This report uses 2001 and 2011 Census population estimates and annual birth registrations to examine fertility rates for foreign born women within England and Wales. Fertility estimates for women born within the UK are presented for comparison. This report examines the country of birth information for women and does not consider the country of birth of the fathers of their children. Information on fathers’ country of birth is also available from birth registrations, but is not considered in this report for the sake of simplicity and brevity. Fertility rates for women born in around 150 non-UK countries of birth were analysed and the key points and highlights are covered in this report.
This report uses 2001 and 2011 census population estimates and annual birth registrations to examine fertility rates for foreign born women within England and Wales. Fertility estimates for women born within the UK are presented for comparison. The estimates presented in this analysis use the self-reported country of birth of the mother, and the analysis does not attempt to account for differences in the length of time mothers have been resident in the UK or their age on arrival. Some people born abroad have British nationality; previous 2011 Census analysis has shown that 46% of the total non-UK born population (i.e. all ages and both sexes) living in England and Wales are British nationals 1. For example, this may be the case for people whose parents were in the military services and were based abroad when they were born, or those who have acquired citizenship through naturalisation.
When reading this report it is important to understand the difference between a high fertility rate (that is the average woman in a population having more children) and a large number of births (that is the population as a whole having more births). A high fertility rate does not lead to a large number of births if the population experiencing it is small.
This report examines the country of birth information for women and does not consider the country of birth of the fathers of their children. Information on fathers’ country of birth is also available from birth registrations, but is not considered in this report for the sake of simplicity and brevity.
The total fertility rates (TFRs) of non-UK born women in England and Wales were the same in 2001 and 2011 (2.21 in both years), while the TFR of UK-born women increased by 18% (from 1.56 in 2001 to 1.84 in 2011).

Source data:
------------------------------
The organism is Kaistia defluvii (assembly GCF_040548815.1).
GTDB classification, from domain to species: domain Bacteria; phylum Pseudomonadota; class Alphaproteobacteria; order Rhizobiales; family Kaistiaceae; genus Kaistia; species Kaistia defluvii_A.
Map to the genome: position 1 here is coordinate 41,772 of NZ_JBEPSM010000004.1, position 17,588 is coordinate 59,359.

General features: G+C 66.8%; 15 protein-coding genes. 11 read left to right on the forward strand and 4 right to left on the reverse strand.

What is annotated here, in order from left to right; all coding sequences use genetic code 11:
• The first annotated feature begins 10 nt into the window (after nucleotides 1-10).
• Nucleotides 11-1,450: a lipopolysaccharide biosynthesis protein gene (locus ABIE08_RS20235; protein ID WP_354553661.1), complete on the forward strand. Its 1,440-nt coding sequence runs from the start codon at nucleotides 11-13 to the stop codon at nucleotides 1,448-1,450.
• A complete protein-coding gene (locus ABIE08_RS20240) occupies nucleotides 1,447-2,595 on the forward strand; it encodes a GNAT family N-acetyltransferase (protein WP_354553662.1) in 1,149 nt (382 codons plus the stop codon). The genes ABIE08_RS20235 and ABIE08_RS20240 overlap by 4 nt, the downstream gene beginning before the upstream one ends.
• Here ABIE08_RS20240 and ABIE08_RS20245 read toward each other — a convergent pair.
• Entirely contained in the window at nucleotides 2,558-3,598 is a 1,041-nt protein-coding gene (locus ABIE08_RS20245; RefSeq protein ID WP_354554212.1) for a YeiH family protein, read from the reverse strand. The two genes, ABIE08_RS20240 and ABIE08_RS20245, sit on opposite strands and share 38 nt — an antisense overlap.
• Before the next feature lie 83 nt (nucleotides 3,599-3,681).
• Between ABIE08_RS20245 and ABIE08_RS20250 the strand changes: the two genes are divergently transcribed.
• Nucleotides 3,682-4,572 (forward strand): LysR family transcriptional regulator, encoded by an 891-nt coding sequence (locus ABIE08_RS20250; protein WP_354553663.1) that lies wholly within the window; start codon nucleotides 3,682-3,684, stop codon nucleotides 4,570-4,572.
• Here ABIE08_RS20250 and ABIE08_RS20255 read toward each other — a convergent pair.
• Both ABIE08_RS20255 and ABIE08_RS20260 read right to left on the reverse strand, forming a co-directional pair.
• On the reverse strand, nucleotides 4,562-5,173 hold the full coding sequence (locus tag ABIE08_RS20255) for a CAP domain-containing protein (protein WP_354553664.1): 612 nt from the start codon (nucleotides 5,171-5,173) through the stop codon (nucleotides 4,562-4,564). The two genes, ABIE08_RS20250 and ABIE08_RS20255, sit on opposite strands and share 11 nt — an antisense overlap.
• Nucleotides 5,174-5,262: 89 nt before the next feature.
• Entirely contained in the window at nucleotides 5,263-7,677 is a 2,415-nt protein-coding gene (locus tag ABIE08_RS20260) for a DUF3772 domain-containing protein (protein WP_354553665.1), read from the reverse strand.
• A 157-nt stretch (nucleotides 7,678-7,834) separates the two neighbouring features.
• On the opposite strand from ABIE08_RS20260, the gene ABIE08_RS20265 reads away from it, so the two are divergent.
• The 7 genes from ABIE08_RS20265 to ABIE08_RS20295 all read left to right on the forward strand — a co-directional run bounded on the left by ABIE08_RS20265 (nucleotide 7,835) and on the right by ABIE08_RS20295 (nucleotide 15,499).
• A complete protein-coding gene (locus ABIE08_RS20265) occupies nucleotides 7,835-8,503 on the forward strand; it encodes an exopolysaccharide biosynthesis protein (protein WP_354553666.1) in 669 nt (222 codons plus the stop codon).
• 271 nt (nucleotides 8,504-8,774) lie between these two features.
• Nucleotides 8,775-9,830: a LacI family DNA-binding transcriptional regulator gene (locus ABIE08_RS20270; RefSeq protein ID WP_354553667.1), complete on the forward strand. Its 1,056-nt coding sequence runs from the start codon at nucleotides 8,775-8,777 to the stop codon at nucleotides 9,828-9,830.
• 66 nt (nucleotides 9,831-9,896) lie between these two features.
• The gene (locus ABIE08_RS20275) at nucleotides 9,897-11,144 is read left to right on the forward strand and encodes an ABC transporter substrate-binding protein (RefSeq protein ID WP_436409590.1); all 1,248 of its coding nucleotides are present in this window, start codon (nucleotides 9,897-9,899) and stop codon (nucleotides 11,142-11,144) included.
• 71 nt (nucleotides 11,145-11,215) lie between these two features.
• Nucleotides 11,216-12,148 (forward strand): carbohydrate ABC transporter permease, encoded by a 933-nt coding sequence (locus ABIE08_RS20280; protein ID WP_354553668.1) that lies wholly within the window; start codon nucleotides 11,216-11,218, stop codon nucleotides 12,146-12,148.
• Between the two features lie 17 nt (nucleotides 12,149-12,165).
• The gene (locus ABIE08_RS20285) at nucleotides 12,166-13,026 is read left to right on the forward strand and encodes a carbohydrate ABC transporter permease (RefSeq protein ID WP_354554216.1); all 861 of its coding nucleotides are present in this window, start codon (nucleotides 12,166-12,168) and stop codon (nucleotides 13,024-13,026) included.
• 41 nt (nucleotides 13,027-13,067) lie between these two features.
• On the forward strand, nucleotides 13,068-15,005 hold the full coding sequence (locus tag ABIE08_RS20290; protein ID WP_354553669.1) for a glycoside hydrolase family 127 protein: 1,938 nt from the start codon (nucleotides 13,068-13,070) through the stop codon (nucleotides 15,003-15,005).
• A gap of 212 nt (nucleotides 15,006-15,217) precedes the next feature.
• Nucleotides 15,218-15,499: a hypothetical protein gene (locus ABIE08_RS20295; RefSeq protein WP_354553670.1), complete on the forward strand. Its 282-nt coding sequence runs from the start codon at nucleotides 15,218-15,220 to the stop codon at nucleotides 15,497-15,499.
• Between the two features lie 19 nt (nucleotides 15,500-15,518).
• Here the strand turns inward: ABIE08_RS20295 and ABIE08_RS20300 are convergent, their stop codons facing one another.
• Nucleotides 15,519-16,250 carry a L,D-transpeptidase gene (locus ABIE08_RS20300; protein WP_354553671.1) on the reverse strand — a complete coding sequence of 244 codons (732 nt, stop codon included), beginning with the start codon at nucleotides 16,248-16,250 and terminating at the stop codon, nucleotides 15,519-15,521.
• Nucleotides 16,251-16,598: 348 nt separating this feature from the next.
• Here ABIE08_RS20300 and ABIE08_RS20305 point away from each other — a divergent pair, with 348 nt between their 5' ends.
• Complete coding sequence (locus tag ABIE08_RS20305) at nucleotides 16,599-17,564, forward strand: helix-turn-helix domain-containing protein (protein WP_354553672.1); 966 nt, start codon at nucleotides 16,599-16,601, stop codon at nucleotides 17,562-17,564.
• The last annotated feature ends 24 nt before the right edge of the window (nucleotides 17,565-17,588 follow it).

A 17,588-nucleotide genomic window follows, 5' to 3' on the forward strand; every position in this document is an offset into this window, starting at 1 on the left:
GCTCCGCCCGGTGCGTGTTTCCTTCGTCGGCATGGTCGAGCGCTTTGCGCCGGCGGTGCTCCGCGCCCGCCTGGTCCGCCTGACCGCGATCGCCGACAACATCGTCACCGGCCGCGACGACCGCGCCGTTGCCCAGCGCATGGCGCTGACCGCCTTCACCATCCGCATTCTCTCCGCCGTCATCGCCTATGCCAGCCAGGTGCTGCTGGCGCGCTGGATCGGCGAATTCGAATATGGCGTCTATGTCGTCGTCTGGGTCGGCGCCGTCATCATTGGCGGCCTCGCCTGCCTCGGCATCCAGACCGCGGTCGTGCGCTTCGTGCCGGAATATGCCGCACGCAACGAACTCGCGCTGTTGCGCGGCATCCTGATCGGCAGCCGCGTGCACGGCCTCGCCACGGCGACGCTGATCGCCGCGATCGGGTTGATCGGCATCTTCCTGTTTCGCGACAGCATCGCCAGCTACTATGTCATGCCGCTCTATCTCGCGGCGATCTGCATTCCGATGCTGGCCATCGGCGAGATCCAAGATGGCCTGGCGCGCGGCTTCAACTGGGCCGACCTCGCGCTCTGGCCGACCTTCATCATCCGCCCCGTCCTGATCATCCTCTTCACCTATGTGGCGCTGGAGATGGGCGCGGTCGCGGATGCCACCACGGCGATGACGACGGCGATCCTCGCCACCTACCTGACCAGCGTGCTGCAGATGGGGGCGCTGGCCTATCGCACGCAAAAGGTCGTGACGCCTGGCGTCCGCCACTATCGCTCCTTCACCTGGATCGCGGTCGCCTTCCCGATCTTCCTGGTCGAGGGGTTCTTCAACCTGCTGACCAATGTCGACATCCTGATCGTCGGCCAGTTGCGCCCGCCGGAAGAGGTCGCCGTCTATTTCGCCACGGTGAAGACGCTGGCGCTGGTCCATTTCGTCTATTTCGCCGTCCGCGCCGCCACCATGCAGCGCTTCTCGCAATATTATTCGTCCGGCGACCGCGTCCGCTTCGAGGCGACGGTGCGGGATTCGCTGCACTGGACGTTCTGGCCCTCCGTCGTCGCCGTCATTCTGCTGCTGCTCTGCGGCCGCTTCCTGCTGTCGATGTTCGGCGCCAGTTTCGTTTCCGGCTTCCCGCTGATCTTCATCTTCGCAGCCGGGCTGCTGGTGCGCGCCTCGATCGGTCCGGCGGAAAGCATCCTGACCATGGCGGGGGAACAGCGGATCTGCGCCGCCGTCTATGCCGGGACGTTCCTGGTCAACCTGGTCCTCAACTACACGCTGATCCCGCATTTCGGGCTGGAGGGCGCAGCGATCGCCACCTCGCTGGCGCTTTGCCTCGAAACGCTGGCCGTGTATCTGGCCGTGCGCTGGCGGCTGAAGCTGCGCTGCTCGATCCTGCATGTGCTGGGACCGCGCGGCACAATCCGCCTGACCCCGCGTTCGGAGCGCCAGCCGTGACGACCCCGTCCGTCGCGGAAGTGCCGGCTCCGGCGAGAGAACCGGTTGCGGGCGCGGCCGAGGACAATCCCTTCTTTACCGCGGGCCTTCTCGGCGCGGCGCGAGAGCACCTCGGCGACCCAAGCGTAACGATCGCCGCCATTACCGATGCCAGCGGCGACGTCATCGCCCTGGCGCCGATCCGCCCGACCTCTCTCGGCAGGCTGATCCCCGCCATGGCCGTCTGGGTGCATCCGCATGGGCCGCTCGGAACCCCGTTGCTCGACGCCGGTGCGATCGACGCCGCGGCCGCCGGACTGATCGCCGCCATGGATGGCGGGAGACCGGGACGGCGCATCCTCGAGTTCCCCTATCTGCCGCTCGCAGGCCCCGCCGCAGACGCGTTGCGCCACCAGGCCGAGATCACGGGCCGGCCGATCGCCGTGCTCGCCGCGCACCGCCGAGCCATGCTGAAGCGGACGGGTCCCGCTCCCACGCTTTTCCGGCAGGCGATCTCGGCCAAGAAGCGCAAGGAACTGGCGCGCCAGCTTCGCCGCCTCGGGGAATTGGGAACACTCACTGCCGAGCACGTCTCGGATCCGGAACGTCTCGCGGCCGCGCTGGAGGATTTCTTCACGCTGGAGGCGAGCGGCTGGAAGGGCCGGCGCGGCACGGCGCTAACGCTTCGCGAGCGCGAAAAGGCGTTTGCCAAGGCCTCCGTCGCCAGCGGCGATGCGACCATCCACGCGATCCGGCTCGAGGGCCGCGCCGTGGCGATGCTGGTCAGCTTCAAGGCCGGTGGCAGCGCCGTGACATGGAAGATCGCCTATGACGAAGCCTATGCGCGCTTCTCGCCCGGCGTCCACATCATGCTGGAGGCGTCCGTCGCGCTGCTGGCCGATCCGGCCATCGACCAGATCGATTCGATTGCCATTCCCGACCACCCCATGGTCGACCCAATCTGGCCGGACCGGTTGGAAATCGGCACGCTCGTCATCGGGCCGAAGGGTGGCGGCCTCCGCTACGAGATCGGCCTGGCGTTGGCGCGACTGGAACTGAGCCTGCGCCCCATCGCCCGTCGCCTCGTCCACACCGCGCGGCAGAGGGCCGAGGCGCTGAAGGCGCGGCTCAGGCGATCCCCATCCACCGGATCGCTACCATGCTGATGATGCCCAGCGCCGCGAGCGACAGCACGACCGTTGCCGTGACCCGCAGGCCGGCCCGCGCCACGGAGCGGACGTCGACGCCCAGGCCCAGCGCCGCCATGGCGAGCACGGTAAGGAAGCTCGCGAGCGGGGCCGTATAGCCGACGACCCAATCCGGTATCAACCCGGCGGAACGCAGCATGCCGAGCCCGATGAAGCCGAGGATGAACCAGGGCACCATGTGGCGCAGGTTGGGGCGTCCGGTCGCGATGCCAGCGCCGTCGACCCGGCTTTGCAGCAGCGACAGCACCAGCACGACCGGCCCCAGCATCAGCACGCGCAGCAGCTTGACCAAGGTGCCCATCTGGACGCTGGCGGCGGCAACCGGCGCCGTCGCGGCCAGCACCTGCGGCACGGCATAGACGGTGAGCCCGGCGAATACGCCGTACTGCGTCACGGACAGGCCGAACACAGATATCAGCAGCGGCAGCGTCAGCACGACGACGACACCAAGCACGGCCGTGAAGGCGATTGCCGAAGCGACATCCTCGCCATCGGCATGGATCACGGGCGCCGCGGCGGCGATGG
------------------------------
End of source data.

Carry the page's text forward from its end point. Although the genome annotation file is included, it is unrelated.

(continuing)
Women living in England and Wales born in Africa had a TFR of 2.76 in 2011, the highest TFR of women living in England and Wales born in any world region. Women born in Oceania2 had the lowest TFR of 1.38.
Women born in Poland living in England and Wales were the non-UK born group having the most births overall in 2011 (20,500). However their TFR in 2011 of 2.13 was below the non-UK born average.
Of the top 10 most common non-UK countries of birth for women giving birth in 2011, three (Germany, South Africa and China) had a lower TFR than UK born women.
Women born in Romania and the Czech Republic living in England and Wales had the highest TFRs of any EU country of birth (2.93 and 2.77 respectively), though in 2011 these countries of birth accounted for only a relatively small number of births (3,500 and 1,600 respectively). Women born in Greece and Italy had the lowest TFRs of any EU country of birth (1.20 and 1.11 respectively).
Some non-UK born populations had a higher fertility rate in England and Wales than in their origin countries, while others had lower. This does not follow a clear geographical pattern.
The TFR gives a good indication of the current intensity of childbearing among women born in different countries, but is not necessarily a good predictor of completed family size.
The total fertility rate or TFR is an internationally used hypothetical measure of how many children a woman would be expected to have if she experienced current rates of childbearing throughout her reproductive years1. The rate is sensitive to changes in childbearing patterns over time, so is not necessarily a good predictor of completed family size, but gives a good indication of the current intensity of childbearing.
Regular annual publications from ONS looking at country of birth of mothers have mainly been concerned with the number of births to different groups 2. Production of fertility rates requires the use of birth registration data combined with population data. In non-Census years the population data used is taken from the APS (Annual Population Survey) and due to sample size issues, the ONS is only able to produce fertility rates which do not control for the age structure of the population (GFR or general fertility rates). A report looking at these was published in October 2012 3.
Using census data, allows us to look at detailed fertility rates of different populations. Using the TFR allows us to control for the size and age structure of the population so that differences between groups are due solely to fertility levels.
It is important to note that these fertility estimates are based on the mother’s country of birth, rather than her ethnicity or nationality, as ethnicity and nationality are not available on birth registrations. This means that the figures presented relate to births to women born abroad, rather than to foreign nationals 4 or women from any specific ethnic community.